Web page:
Previous observations indicated that there was water on the moon. New telescope observations concluded that these results contained water.
The spacecraft saw evidence of water ice in permanently shaded pits at the moon’s poles (SN: 5/9/16), As well as hints of water molecules on the sunlit surface (SN: 9/23/09). But watching water in sunlit areas relied on detecting infrared light with a wavelength that could also be emitted from other hydroxyls, which contain hydrogen and oxygen.
Now, the Stratosphere Observatory for Infrared Astronomy, or Sophia, Discover the unique infrared signal of water near the moon’s south pole, Researchers report online October 26 at Natural Astronomy. “This is the first unambiguous discovery of molecular water on a sunlit moon,” says study co-author Casey Honeyball, a lunar scientist at NASA’s Goddard Space Flight Center in Greenbelt, Maryland. This shows that water isn’t just in permanently shaded areas. That there are other places on the moon that we can possibly find. “
These observations could benefit future missions to the moon that will discover lunar waters as a potential source for human visitors (SN: 12/16/19).
SOFIA, operated by NASA and the German Space Center, is a 2.5-meter telescope that is mounted on a jumbo plane for clear views of the sky (SN: 2/17/16). During a flight in August 2018, the telescope detected a 6-μm infrared light emitted from an area near the moon’s southern crater, Clavius. This wavelength of light is generated from the vibrations of water molecules heated by sunlight, but not other compounds containing the hydroxyls, which consist of an oxygen atom attached to a hydrogen atom.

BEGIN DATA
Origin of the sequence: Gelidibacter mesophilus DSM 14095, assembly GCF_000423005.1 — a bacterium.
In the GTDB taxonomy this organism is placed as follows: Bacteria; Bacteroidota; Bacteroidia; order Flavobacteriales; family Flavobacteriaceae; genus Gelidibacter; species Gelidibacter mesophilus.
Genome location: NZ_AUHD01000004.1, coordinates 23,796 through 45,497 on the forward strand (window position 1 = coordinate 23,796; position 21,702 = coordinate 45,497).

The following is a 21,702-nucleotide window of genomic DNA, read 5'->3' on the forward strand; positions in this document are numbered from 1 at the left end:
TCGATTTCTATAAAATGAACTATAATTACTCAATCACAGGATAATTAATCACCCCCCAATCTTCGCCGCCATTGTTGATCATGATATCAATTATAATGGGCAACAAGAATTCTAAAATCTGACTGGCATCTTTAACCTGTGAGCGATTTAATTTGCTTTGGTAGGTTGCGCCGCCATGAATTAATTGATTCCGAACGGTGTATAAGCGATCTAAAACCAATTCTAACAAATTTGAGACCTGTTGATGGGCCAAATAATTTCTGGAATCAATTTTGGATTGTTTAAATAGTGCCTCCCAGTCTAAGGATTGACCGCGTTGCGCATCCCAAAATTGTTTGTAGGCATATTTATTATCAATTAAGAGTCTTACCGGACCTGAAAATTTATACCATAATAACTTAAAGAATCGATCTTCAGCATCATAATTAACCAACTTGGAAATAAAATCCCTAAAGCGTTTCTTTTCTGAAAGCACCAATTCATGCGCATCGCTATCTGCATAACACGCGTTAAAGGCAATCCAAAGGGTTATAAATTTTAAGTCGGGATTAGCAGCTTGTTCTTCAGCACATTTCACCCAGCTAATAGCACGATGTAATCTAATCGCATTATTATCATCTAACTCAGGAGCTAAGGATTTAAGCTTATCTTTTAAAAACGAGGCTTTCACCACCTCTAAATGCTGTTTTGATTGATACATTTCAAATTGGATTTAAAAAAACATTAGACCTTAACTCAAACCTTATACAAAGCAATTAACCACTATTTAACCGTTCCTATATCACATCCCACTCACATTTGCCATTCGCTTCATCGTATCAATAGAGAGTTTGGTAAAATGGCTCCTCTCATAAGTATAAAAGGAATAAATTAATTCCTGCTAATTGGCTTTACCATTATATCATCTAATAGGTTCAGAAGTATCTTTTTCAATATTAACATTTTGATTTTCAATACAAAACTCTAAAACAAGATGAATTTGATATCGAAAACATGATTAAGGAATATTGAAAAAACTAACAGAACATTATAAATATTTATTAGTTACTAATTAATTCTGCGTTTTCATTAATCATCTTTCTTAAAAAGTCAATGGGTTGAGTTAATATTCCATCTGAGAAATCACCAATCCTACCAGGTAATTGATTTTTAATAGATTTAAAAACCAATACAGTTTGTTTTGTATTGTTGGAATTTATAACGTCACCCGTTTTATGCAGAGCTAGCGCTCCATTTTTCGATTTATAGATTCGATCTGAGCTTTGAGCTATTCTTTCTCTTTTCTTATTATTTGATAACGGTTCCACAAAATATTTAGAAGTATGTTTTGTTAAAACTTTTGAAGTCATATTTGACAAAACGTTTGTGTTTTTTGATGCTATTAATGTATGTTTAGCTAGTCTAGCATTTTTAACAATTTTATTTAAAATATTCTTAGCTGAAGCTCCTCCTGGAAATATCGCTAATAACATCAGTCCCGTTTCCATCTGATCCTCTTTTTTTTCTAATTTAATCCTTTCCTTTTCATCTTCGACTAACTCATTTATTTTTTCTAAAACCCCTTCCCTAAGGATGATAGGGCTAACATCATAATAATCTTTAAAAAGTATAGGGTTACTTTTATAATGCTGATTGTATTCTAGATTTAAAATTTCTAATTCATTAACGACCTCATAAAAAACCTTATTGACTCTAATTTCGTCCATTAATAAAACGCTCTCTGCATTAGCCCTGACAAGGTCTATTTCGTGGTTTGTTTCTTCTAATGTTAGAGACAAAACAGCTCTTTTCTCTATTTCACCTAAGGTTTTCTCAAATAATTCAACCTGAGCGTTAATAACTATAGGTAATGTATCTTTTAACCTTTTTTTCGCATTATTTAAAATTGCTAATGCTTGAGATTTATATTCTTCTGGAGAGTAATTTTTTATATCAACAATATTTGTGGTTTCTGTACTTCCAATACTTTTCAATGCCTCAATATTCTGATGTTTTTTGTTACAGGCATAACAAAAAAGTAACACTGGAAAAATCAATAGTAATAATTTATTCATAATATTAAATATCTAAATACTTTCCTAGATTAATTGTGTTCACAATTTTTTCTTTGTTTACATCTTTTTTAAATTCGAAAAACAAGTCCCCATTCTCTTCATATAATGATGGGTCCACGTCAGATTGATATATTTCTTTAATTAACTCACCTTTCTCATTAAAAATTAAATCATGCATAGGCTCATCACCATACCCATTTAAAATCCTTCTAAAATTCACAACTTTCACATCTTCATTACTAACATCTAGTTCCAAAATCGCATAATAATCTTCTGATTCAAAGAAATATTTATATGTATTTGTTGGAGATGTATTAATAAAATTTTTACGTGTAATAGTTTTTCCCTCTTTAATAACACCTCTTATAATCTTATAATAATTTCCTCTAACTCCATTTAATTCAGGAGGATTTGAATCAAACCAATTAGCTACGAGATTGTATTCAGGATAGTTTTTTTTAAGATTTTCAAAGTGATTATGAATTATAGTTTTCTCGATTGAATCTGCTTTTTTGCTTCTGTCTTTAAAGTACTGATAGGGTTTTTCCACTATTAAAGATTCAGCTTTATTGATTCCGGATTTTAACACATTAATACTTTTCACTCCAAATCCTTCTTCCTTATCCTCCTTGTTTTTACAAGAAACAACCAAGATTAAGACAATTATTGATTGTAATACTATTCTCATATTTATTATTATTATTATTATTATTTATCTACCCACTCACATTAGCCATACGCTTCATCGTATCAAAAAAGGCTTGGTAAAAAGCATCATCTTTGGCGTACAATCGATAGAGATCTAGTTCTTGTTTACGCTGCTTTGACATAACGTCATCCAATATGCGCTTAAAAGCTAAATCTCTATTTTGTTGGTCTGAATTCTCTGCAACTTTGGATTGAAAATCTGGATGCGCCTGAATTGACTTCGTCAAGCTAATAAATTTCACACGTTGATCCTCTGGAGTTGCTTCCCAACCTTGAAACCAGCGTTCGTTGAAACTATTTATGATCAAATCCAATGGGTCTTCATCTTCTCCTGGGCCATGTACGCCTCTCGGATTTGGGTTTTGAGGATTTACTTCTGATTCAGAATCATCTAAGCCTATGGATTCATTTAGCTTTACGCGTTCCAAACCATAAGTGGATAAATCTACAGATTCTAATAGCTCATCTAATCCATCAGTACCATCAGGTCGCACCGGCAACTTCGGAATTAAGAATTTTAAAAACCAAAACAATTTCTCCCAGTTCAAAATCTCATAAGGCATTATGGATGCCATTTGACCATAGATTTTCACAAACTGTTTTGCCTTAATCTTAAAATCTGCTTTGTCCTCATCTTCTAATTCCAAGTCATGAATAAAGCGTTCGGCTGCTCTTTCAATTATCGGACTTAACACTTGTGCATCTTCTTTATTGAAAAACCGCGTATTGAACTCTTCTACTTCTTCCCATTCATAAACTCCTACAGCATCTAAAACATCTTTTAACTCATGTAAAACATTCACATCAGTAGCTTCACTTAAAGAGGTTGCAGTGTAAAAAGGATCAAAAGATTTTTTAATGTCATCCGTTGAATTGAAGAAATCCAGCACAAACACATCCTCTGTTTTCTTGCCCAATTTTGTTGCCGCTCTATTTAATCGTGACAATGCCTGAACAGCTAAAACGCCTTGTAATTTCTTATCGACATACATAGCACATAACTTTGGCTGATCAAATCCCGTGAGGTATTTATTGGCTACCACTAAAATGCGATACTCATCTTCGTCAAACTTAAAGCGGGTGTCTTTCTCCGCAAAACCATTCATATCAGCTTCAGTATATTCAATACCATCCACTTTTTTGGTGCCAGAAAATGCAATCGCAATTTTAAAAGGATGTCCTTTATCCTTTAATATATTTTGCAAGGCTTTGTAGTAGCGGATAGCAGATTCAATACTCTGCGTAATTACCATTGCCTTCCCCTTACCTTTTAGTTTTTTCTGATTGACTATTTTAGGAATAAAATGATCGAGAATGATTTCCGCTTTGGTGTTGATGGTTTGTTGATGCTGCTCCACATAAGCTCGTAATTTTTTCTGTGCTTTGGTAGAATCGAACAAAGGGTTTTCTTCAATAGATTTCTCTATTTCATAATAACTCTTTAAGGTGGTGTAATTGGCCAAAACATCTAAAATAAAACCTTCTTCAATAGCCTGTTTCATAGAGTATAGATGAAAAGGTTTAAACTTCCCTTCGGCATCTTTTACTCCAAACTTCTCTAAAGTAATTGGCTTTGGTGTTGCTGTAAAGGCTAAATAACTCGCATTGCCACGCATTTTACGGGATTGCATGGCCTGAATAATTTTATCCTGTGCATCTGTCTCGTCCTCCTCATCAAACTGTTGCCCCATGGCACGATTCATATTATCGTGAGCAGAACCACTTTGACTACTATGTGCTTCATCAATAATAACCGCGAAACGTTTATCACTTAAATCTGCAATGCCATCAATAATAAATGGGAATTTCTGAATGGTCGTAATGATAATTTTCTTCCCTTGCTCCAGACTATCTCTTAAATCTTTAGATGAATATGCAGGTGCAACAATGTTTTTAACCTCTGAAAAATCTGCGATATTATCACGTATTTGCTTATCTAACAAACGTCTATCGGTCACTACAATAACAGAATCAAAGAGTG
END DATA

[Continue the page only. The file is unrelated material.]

“I thought it was really cool,” says Jessica Sunshine, a planetary scientist at the University of Maryland in College Park, to confirm the presence of water on the moon through observations of this wavelength. Sunshine has participated in previous observations that spotted hints of water on the moon, but was not involved in the new study.
Based on the brightness of the observed infrared light, the Honeypal team calculated the water concentration from about 100 to 400 parts per million around the Clavius crater. That’s less than a pint of water per metric ton of lunar soil. This focus was about what the researchers expected, based on observations of previous spacecraft.
These water molecules are not frozen into ice, like water in the moon’s permanent shadow regions. Sunshine also says it is not liquid. “There are no moon pools.” Instead, water molecules are thought to be bound to some other material on the moon’s surface.
“The only way for us to see the water is on [sunlit] “The moon is if it’s protected from this harsh environment,” says Honeypal. These water molecules can be coated in glass formed by the effects of micrometeorites, or get stuck between grains of soil that shield the water from the scorching rays of the sun.
Water could have formed on the moon itself, from hydrogen ions in the continuous outward flow of charged particles from the sun that interact with the oxygen on the surface (SN: 10/6/14). Or, if the water was stored in a collision glass, it could be delivered to the moon by tiny meteorites.
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